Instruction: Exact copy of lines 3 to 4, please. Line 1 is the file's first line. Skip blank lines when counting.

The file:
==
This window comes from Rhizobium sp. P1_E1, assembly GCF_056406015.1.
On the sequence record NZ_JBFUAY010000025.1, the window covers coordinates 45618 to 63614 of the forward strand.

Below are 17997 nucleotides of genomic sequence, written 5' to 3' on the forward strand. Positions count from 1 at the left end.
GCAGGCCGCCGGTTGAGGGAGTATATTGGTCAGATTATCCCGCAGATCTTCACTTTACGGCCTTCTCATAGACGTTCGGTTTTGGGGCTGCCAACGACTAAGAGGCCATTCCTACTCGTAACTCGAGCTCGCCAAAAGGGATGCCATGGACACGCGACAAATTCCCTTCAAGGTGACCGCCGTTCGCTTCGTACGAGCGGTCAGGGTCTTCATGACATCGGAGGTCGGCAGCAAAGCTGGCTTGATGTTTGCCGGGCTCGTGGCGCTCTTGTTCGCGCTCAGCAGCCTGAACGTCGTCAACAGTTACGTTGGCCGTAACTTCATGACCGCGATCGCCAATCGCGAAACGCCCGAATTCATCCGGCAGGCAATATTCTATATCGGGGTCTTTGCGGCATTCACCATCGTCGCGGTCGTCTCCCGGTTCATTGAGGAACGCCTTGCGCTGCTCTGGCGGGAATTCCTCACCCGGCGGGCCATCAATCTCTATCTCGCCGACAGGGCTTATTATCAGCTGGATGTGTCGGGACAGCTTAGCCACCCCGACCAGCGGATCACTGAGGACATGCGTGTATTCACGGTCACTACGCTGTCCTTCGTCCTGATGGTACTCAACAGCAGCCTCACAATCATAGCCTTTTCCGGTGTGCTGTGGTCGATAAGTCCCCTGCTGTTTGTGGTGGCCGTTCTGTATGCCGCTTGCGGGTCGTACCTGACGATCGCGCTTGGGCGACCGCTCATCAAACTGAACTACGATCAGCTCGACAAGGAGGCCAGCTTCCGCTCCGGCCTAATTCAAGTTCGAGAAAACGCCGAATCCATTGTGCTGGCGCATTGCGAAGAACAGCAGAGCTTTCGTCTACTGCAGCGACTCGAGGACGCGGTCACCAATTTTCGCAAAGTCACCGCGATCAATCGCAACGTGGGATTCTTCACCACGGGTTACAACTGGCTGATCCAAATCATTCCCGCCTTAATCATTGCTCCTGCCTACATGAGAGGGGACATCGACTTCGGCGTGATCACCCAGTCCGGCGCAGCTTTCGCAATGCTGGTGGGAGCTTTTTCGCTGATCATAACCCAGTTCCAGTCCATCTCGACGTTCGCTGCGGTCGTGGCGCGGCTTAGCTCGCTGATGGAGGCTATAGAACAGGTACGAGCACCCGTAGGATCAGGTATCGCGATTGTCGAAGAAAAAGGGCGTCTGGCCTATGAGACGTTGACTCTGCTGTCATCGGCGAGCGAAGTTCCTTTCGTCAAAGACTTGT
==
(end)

Below are 17997 nucleotides of genomic sequence, written 5' to 3' on the forward strand. Positions count from 1 at the left end.
GCAGGCCGCCGGTTGAGGGAGTATATTGGTCAGATTATCCCGCAGATCTTCACTTTACGGCCTTCTCATAGACGTTCGGTTTTGGGGCTGCCAACGACTAAGAGGCCATTCCTACTCGTAACTCGAGCTCGCCAAAAGGGATGCCATGGACACGCGACAAATTCCCTTCAAGGTGACCGCCGTTCGCTTCGTACGAGCGGTCAGGGTCTTCATGACATCGGAGGTCGGCAGCAAAGCTGGCTTGATGTTTGCCGGGCTCGTGGCGCTCTTGTTCGCGCTCAGCAGCCTGAACGTCGTCAACAGTTACGTTGGCCGTAACTTCATGACCGCGATCGCCAATCGCGAAACGCCCGAATTCATCCGGCAGGCAATATTCTATATCGGGGTCTTTGCGGCATTCACCATCGTCGCGGTCGTCTCCCGGTTCATTGAGGAACGCCTTGCGCTGCTCTGGCGGGAATTCCTCACCCGGCGGGCCATCAATCTCTATCTCGCCGACAGGGCTTATTATCAGCTGGATGTGTCGGGACAGCTTAGCCACCCCGACCAGCGGATCACTGAGGACATGCGTGTATTCACGGTCACTACGCTGTCCTTCGTCCTGATGGTACTCAACAGCAGCCTCACAATCATAGCCTTTTCCGGTGTGCTGTGGTCGATAAGTCCCCTGCTGTTTGTGGTGGCCGTTCTGTATGCCGCTTGCGGGTCGTACCTGACGATCGCGCTTGGGCGACCGCTCATCAAACTGAACTACGATCAGCTCGACAAGGAGGCCAGCTTCCGCTCCGGCCTAATTCAAGTTCGAGAAAACGCCGAATCCATTGTGCTGGCGCATTGCGAAGAACAGCAGAGCTTTCGTCTACTGCAGCGACTCGAGGACGCGGTCACCAATTTTCGCAAAGTCACCGCGATCAATCGCAACGTGGGATTCTTCACCACGGGTTACAACTGGCTGATCCAAATCATTCCCGCCTTAATCATTGCTCCTGCCTACATGAGAGGGGACATCGACTTCGGCGTGATCACCCAGTCCGGCGCAGCTTTCGCAATGCTGGTGGGAGCTTTTTCGCTGATCATAACCCAGTTCCAGTCCATCTCGACGTTCGCTGCGGTCGTGGCGCGGCTTAGCTCGCTGATGGAGGCTATAGAACAGGTACGAGCACCCGTAGGATCAGGTATCGCGATTGTCGAAGAAAAAGGGCGTCTGGCCTATGAGACGTTGACTCTGCTGTCATCGGCGAGCGAAGTTCCTTTCGTCAAAGACTTGT